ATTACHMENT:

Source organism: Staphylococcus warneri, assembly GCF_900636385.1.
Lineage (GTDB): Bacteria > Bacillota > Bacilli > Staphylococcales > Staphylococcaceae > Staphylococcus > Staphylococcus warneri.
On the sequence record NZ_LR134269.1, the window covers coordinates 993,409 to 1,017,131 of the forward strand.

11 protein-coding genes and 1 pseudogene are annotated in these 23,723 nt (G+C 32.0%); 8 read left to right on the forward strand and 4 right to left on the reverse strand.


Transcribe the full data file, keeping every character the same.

Source organism: Staphylococcus warneri, assembly GCF_900636385.1.
Lineage (GTDB): Bacteria > Bacillota > Bacilli > Staphylococcales > Staphylococcaceae > Staphylococcus > Staphylococcus warneri.
On the sequence record NZ_LR134269.1, the window covers coordinates 993,409 to 1,017,131 of the forward strand.

11 protein-coding genes and 1 pseudogene are annotated in these 23,723 nt (G+C 32.0%); 8 read left to right on the forward strand and 4 right to left on the reverse strand.